I first started thinking about graduate school as a freshman in college. I sat in the bleachers of our little gym on campus during the Convocation that very first week. I sat near the back, because I always sit near the back. As the music began, I watched a retinue of professors stride through the doors dressed in regal robes and wearing a variety of colors, hats and mantles. I think it began in that moment. I didn’t even have a friend on campus to whisper to, but I thought to myself: Someday I’ll wear one of those.
Kelsie and I used to joke that we would pick graduate schools based on colors and that PhD programs would have to match. After all, some of those outfits were atrocious. For three years I dreamed of programs. I put those dreams away when I dated Anthony, it didn’t seem the right time and plan. But when things didn’t work out and I found myself bored at work, I began dreaming again.
I waffled for a short time in my head. Politics? Theology? Both? In the end, I opted for Theology. I feel more at home in the church than I do in the halls of the legislature. Calvin, Saint Bernard and Hildegard, these are my friends even more so than Locke, Hobbes and Tocqueville (though these I love as well).
And there was more to it than just being bored at work. When I was bored at work, I just quit my job. I could have found another–perhaps even one that would have used my degree or at least interested me. And when Pakistan didn’t work out for a short visit, I needed some other new direction.
I had spoken over several months with a variety of “Christian” friends. So many of them were burnouts. And some of that burnout was from a lack of education. This became a pet peeve of mine regarding the church. I began to see that the body of faith promised things that were not given us in Scripture. We advertised the happiness, the joy, but we ignored what Bonhoffer would call the cost of discipleship. We forgot the sacrifice, not only of the cross, but of the apostles and the early fathers.
And so my friends were burned out. I saw a church stumbling to figure out how it could educate its youth, and wondering if the future was as grim a prospect as some predicted. I looked at education (more widely than just in the church) and saw a system that taught to exams. We didn’t teach people to think or engage. We taught them to regurgitate.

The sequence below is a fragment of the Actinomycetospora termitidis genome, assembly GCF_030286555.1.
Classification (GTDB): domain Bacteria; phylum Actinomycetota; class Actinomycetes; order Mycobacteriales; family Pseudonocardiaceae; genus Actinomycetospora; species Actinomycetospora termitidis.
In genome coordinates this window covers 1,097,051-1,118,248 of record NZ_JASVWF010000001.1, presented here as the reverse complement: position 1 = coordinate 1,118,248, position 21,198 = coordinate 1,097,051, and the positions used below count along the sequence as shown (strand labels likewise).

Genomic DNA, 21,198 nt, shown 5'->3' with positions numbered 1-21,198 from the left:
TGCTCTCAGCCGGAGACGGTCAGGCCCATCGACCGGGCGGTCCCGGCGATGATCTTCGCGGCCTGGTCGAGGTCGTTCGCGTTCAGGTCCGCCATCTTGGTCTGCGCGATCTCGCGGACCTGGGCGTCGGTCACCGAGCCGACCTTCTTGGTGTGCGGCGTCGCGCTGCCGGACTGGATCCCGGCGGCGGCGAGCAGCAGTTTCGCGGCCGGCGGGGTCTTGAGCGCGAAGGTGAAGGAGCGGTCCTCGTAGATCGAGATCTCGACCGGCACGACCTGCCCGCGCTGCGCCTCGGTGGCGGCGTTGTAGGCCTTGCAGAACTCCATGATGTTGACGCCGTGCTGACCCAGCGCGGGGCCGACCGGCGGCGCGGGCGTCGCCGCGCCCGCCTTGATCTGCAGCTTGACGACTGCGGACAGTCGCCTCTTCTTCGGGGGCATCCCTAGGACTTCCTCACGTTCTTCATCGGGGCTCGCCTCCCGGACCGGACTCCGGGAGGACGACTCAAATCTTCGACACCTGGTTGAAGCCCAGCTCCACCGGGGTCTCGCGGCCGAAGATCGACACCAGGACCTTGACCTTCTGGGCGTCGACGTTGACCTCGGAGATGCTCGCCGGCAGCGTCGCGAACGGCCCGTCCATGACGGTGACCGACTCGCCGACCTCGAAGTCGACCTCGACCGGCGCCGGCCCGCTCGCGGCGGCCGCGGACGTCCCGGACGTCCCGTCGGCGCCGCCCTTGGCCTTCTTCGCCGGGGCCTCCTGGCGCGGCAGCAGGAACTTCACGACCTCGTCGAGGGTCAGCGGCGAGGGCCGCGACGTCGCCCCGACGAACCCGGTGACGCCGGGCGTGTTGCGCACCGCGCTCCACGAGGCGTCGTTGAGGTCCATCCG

That seemed wrong.
God gave us these minds, these brilliant things that help to define our purpose and identity as “image bearers.” Having a mind, as well as as a soul, is one of the things which makes us created in His likeness.
We ought to engage. We ought to think. We ought to be educated.
Dr. Davis always said I had a teacher’s soul.
I’m in seminary for these reasons:
the outfit I’ll someday get to wear. The hooding ceremony.
the chance to learn and be challenged intellectually.
the privilege to teach and educate the next generation.
We ought to know theology. I think we should have it ground into us from the day we’re born. Almost every day I ask the little girls I nanny: do you know who loves you the most, the most, the most? Sierra scrunches her nose and looks confused. Lily giggles because I usually do it while bopping her nose with mine or tipping her upside down. I also have to tell Lils that she may not throw a fit when I tell her no. I know she doesn’t understand this at barley 15months. But I also know she will someday. Because though Abba loves her, she has to know that disappointment is part of life, this side of the Fall.
The Fall! Even that is a theological term.
So you see, we have to have it taught to us. What does it mean to be a follower of Jesus the Christ? How does it play out to be image-bearers and peacemakers? Should we have churches and what does the liturgy signify?
If we want a future to the church, we should know.
And so, someday, I plan to don–not only the mantle of this seminary–but the robe of a PhD program and shake my little tassel with pride, and then I will interview for a job where I’ll teach. And I will never myself cease to learn.